The last night we were there I was able to stay in the NICU mothers sleep in room & have Becks with me. It was great practice for when we went home while still having the nursing staff & his monitors connected for my piece of mind! I was able to lay in the bed to feed him & I didn't even know this type of room existed until the doctor offered it!

Our 6 day breastfeeding in NICU journey was the absolute hardest thing I have ever done but with lots of special requests I was able to make it successfully. If you ever have to have this experience just know you can ask for anything to make nursing easier & most hospitals are very supportive of BF!

Here is what you need in the NICU bed-space:
cell phone/camera
nursing stool
sleeping recliner
zipper jacket to wear in between feedings
someone to talk to
feeding/pee/poop log book

What to request:
  • a room in hospital
  • mothers sleep in room
  • your meds & food be delivered to NICU by your nurse 
  • schedule your personal check-ins with your nurse/doctor at the same time each day so you can be in your room for them  
  •  more diapers (hide them to take home!)

How did your delivery & hospital stay affect your breastfeeding relationship? 
What made it easier for you?
What rules did you have set that you decided to break?

Tuesday, May 13, 2014

Happy Mother's Day!

In Catholicism, May is the month of Mary. This originated in the 13th century then was made more widespread by the Jesuits in the 1700s. It's easy to forget sometimes,
even though this awesome bumper sticker exists, that even one of the most influential people of all time (put on to-do list: Find out if Jesus has actually been on the cover of Time Magazine) would not have thrived if not by nursing from His mother's breast.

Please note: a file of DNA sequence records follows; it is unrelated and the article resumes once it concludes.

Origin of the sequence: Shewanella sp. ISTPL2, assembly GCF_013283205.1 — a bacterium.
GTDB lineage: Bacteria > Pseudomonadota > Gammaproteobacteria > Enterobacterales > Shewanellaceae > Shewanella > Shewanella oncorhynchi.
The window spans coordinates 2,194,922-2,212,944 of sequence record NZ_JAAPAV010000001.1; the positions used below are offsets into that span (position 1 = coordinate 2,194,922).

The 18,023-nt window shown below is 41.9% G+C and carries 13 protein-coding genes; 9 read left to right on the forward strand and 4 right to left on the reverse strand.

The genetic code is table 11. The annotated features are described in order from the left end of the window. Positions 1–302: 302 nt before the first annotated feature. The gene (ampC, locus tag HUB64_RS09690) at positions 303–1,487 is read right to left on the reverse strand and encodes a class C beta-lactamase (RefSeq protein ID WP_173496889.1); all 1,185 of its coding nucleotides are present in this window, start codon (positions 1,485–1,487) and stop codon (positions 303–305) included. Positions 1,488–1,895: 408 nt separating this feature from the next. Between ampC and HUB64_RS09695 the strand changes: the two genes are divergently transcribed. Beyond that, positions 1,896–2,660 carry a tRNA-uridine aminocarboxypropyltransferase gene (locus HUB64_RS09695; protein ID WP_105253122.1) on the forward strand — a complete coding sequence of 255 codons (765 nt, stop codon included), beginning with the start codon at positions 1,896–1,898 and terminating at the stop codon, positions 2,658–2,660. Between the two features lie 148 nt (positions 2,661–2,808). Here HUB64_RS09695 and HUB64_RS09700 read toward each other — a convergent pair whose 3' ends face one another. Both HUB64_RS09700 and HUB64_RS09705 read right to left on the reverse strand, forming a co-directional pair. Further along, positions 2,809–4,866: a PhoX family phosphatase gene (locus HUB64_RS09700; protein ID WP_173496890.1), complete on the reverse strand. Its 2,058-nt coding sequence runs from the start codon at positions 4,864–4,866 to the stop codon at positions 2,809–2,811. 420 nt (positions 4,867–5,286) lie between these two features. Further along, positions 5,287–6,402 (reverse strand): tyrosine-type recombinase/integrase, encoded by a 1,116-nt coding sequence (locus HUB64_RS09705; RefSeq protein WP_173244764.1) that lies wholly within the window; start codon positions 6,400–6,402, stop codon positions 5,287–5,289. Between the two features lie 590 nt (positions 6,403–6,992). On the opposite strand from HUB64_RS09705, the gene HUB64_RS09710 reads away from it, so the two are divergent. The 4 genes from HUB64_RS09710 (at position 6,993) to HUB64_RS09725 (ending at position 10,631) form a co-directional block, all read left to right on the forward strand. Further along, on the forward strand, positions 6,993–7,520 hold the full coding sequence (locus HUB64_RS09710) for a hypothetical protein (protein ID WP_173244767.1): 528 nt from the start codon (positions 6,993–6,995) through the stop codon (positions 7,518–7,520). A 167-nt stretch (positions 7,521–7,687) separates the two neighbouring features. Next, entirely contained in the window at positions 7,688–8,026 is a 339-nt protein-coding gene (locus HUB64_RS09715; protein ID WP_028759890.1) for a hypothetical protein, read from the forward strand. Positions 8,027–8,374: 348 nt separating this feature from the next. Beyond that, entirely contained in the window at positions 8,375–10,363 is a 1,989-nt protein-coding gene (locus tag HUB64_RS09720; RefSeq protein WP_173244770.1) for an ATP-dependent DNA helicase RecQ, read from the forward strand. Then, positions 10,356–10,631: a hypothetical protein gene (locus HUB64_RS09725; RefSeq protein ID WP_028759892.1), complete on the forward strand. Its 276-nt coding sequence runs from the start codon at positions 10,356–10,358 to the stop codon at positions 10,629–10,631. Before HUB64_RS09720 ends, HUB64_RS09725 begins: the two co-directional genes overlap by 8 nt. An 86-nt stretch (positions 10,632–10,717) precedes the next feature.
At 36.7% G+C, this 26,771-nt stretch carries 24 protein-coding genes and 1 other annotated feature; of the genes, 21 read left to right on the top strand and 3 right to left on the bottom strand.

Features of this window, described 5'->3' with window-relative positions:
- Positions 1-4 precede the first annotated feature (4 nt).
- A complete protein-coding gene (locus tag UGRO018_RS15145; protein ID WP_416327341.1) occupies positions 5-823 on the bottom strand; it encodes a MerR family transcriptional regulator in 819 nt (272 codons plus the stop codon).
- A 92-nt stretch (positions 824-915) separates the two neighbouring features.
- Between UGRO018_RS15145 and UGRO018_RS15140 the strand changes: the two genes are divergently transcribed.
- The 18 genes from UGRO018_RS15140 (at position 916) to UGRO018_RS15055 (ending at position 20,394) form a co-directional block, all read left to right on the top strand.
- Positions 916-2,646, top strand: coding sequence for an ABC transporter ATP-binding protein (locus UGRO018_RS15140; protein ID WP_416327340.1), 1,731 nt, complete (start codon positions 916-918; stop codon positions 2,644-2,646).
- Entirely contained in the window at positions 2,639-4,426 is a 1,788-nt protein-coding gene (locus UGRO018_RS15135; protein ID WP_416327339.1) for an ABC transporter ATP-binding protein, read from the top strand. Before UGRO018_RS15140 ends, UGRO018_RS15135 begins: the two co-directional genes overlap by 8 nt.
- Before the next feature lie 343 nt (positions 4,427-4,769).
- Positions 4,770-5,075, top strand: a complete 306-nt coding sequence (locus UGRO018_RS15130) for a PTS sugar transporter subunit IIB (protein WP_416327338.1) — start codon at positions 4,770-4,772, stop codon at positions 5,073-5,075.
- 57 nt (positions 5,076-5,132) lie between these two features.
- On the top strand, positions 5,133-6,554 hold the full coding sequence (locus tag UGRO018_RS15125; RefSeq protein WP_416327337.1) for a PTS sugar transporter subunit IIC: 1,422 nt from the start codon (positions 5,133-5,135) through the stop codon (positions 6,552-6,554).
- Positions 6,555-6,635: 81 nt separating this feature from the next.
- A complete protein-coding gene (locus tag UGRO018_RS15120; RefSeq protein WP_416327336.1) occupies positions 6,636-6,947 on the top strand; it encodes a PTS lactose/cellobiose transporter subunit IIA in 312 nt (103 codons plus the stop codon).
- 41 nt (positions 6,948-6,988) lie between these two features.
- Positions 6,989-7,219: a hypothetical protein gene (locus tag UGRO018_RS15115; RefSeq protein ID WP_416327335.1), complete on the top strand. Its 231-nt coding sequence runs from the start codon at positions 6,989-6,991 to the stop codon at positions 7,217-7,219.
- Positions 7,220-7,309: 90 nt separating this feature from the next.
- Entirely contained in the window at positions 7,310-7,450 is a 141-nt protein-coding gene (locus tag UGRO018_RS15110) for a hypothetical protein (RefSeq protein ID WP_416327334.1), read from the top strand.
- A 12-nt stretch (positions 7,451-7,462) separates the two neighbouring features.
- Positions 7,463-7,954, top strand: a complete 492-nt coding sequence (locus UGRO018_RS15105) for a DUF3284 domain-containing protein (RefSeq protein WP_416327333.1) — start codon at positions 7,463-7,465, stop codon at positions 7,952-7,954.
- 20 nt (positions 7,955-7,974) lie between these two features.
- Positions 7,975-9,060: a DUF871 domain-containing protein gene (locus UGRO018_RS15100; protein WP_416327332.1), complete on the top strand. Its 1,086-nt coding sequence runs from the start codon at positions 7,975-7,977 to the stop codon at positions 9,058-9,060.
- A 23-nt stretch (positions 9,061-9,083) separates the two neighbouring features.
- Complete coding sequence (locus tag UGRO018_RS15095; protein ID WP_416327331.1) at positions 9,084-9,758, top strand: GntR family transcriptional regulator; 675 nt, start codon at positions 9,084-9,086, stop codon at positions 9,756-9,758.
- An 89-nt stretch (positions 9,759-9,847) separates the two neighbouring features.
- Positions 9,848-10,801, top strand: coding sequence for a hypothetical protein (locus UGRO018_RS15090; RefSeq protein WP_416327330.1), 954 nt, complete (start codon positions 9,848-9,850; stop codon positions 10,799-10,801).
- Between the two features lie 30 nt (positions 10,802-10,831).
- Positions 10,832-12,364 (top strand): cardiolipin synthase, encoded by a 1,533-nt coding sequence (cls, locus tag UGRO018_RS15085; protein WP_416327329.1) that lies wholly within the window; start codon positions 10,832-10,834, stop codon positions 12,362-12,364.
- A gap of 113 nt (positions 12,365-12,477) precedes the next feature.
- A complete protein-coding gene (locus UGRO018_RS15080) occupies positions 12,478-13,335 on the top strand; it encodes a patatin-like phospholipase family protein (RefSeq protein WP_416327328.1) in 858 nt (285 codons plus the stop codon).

Catholics are prudes. Like they would even talk about, let alone show an image of breastfeeding. 

                                       Right and wrong.

If you've ever been in a Catholic church, you've probably noticed that the focal point of the sanctuary is, in most cases, a crucifix, the tabernacle or a painting of the resurrection. This wasn't always the case. Remember when Pope Francis made the news when he spoke out to mothers on multiple occasions urging them to breastfeed their babies in public if they are hungry in public? It brought to light some reminders that the Madonna, images of the baby Jesus being nursed by His mother used to be the focal point of some Catholic churches. It wasn't until after the Council of Trent in the mid-1500s that the Church started to frown upon nudity and pretty much erased images of Jesus the nursling from churches in Europe.

What. A. Shame.

Around 2008, chatter started buzzing around The Vatican about resurrecting some of these images and putting more of a concentration back on the gift Mary gave us through nursing Jesus and to get rid of the stigma of obscenity surrounding breastfeeding.

Warning: it's about to get very Catholic up in here... 

As a Catholic, breastfeeding mother, this is my reflection throughout the month of May - What a gift Mary gave. What a gift all mothers give. How could our salvation have been won if not for Mary nursing this little child. How could Jesus have made the sacrifice without the sacrifices of his mother? Our mother? 

Til next time, mamas - 

Keep Calm and Nurse On

Monday, May 5, 2014

Mythbusters: 4 Myths About Starting Solids

I have a background in education. One of the things that frustrated me most as a teacher was when I encountered families who had received bad advice from other teachers. This shouldn't be all that surprising though. Teachers today are burdened with unrealistic expectations from administration and the state, not to mention standards that change more rapidly than a growing toddler.